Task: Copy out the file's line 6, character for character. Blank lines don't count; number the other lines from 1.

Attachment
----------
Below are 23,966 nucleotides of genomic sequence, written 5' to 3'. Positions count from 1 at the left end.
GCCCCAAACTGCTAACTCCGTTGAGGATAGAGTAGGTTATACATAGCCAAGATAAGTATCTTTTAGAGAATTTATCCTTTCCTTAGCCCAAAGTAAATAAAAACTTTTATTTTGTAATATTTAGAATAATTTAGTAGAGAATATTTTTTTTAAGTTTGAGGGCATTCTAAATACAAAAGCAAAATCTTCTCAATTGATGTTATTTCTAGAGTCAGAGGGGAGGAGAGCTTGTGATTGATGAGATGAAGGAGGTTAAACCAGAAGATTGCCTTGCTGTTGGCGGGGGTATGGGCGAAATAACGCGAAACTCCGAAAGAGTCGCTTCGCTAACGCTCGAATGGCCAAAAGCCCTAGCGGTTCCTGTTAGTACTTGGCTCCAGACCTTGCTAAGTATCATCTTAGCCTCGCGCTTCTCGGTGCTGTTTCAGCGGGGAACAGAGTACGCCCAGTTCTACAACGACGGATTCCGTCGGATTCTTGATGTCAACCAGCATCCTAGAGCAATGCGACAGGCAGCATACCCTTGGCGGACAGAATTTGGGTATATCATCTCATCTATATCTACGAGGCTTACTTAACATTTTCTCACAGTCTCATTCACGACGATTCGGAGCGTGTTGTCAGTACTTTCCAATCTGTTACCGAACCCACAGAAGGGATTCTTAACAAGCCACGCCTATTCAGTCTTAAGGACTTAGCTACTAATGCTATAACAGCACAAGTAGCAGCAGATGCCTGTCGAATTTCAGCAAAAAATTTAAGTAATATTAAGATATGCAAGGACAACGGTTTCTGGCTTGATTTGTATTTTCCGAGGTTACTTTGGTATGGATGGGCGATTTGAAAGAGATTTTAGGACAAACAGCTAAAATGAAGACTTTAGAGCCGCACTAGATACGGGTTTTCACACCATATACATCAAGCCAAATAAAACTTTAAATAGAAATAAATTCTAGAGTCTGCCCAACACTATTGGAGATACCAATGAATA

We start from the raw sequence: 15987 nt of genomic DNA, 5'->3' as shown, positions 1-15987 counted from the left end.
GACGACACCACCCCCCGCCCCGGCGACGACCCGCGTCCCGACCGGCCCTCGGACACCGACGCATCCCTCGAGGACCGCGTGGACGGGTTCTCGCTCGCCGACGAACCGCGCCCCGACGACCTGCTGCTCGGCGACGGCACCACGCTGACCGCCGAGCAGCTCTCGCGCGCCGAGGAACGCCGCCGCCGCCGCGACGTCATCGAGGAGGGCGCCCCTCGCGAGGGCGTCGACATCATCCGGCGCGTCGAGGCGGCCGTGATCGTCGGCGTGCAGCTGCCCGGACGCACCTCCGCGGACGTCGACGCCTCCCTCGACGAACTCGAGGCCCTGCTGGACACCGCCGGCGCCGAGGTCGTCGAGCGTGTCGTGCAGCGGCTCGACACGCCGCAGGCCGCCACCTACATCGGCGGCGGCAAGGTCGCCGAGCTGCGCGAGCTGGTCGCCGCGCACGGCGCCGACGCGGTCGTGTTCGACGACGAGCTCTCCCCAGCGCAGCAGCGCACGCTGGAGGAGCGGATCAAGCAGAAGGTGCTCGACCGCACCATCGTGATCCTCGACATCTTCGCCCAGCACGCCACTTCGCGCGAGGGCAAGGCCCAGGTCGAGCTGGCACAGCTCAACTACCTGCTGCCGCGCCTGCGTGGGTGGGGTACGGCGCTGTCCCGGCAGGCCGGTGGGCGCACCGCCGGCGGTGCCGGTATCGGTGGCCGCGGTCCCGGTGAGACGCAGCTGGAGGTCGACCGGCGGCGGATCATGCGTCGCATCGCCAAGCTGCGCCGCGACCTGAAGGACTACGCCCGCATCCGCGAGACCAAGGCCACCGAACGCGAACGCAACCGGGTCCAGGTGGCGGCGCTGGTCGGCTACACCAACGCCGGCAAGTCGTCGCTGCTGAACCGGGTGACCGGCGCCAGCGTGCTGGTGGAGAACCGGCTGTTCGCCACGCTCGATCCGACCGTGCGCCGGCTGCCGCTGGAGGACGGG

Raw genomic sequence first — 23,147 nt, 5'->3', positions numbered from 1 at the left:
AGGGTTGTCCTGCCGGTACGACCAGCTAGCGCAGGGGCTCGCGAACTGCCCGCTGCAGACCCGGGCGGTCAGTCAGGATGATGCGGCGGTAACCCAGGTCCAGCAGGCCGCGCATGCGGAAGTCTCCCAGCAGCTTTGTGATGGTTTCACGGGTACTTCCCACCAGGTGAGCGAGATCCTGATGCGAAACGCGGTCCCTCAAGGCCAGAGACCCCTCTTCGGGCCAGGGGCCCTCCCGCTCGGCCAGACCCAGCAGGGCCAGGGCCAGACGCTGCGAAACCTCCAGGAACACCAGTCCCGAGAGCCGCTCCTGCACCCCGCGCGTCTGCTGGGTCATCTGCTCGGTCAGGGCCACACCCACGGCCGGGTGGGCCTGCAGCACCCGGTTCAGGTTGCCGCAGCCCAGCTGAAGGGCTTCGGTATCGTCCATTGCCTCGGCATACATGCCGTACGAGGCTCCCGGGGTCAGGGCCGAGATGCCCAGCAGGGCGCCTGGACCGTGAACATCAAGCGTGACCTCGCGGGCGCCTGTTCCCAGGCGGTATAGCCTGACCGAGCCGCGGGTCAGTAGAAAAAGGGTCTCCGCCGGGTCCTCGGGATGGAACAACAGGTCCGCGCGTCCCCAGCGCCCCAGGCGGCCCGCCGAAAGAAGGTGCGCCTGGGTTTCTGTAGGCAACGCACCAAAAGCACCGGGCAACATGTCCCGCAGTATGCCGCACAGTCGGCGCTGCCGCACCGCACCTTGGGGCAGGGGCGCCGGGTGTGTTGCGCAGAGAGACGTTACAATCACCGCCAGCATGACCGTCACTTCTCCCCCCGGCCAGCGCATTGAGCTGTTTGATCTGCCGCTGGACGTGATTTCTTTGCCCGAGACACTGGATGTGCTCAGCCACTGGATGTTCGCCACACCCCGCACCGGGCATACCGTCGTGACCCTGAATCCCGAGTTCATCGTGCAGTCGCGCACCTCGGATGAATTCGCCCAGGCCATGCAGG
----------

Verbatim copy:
AGGGTTGTCCTGCCGGTACGACCAGCTAGCGCAGGGGCTCGCGAACTGCCCGCTGCAGACCCGGGCGGTCAGTCAGGATGATGCGGCGGTAACCCAGGTCCAGCAGGCCGCGCATGCGGAAGTCTCCCAGCAGCTTTGTGATGGTTTCACGGGTACTTCCCACCAGGTGAGCGAGATCCTGATGCGAAACGCGGTCCCTCAAGGCCAGAGACCCCTCTTCGGGCCAGGGGCCCTCCCGCTCGGCCAGACCCAGCAGGGCCAGGGCCAGACGCTGCGAAACCTCCAGGAACACCAGTCCCGAGAGCCGCTCCTGCACCCCGCGCGTCTGCTGGGTCATCTGCTCGGTCAGGGCCACACCCACGGCCGGGTGGGCCTGCAGCACCCGGTTCAGGTTGCCGCAGCCCAGCTGAAGGGCTTCGGTATCGTCCATTGCCTCGGCATACATGCCGTACGAGGCTCCCGGGGTCAGGGCCGAGATGCCCAGCAGGGCGCCTGGACCGTGAACATCAAGCGTGACCTCGCGGGCGCCTGTTCCCAGGCGGTATAGCCTGACCGAGCCGCGGGTCAGTAGAAAAAGGGTCTCCGCCGGGTCCTCGGGATGGAACAACAGGTCCGCGCGTCCCCAGCGCCCCAGGCGGCCCGCCGAAAGAAGGTGCGCCTGGGTTTCTGTAGGCAACGCACCAAAAGCACCGGGCAACATGTCCCGCAGTATGCCGCACAGTCGGCGCTGCCGCACCGCACCTTGGGGCAGGGGCGCCGGGTGTGTTGCGCAGAGAGACGTTACAATCACCGCCAGCATGACCGTCACTTCTCCCCCCGGCCAGCGCATTGAGCTGTTTGATCTGCCGCTGGACGTGATTTCTTTGCCCGAGACACTGGATGTGCTCAGCCACTGGATGTTCGCCACACCCCGCACCGGGCATACCGTCGTGACCCTGAATCCCGAGTTCATCGTGCAGTCGCGCACCTCGGATGAATTCGCCCAGGCCATGCAGG